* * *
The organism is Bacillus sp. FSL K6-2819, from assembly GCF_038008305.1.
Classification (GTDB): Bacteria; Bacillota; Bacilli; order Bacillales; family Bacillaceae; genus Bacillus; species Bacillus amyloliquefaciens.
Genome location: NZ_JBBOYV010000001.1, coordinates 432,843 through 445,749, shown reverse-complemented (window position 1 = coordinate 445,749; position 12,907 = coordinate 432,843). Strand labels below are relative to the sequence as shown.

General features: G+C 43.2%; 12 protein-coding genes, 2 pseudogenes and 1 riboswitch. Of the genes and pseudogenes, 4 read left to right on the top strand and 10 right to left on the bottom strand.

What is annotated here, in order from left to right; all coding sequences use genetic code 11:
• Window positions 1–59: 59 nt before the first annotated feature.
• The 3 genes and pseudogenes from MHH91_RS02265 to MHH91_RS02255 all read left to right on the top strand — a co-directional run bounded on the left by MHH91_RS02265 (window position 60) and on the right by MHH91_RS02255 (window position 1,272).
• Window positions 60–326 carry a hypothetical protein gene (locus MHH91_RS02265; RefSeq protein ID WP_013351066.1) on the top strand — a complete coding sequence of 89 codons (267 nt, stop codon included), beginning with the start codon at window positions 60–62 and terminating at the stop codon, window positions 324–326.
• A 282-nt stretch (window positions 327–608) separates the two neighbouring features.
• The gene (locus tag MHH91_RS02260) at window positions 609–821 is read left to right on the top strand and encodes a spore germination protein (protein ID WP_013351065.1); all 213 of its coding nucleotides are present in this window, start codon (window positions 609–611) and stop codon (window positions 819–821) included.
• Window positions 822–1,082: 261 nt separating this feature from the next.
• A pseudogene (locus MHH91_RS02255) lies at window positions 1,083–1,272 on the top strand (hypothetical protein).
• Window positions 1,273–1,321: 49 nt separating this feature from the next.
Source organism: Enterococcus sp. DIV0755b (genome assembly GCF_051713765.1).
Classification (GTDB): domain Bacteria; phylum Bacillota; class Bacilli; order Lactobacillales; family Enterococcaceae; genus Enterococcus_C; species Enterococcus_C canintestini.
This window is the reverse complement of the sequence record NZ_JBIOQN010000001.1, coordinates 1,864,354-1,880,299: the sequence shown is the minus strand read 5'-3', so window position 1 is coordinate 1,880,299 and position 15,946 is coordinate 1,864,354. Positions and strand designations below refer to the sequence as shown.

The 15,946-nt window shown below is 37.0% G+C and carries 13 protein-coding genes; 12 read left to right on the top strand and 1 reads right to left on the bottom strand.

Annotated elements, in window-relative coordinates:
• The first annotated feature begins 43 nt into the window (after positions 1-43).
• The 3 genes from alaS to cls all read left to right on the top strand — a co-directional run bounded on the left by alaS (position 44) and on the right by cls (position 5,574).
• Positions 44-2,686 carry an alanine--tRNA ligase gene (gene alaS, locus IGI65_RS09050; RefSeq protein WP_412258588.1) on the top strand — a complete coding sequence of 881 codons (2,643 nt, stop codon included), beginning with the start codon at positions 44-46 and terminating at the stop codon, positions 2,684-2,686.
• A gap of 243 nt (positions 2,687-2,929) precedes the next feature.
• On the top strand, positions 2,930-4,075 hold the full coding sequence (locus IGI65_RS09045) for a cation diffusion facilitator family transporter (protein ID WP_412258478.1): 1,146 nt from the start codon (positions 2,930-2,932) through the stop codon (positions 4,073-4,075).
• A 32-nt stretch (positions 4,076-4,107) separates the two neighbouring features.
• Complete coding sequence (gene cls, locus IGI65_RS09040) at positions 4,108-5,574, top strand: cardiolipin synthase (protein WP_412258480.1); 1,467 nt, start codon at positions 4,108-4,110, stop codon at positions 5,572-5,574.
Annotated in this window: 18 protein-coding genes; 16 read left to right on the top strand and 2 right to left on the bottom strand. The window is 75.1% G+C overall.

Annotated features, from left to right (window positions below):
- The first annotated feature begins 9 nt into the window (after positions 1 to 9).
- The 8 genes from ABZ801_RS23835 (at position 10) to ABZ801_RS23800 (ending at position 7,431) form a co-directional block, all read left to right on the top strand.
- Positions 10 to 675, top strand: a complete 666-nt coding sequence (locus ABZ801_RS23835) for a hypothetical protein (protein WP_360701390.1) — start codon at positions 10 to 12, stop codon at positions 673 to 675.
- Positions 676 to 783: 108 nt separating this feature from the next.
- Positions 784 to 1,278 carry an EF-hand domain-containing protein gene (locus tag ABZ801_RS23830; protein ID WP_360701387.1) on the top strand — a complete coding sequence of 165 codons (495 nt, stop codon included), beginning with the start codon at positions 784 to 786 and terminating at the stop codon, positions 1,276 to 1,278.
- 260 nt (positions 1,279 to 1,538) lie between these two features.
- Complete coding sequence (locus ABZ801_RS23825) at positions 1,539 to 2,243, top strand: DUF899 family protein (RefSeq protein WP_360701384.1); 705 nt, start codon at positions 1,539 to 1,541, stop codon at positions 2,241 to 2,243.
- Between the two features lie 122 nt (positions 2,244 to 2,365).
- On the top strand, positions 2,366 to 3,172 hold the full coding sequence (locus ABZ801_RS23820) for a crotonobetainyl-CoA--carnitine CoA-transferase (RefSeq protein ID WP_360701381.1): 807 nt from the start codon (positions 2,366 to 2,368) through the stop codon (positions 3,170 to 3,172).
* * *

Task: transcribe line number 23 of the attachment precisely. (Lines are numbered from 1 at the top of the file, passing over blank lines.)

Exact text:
• On the top strand, positions 2,930-4,075 hold the full coding sequence (locus IGI65_RS09045) for a cation diffusion facilitator family transporter (protein ID WP_412258478.1): 1,146 nt from the start codon (positions 2,930-2,932) through the stop codon (positions 4,073-4,075).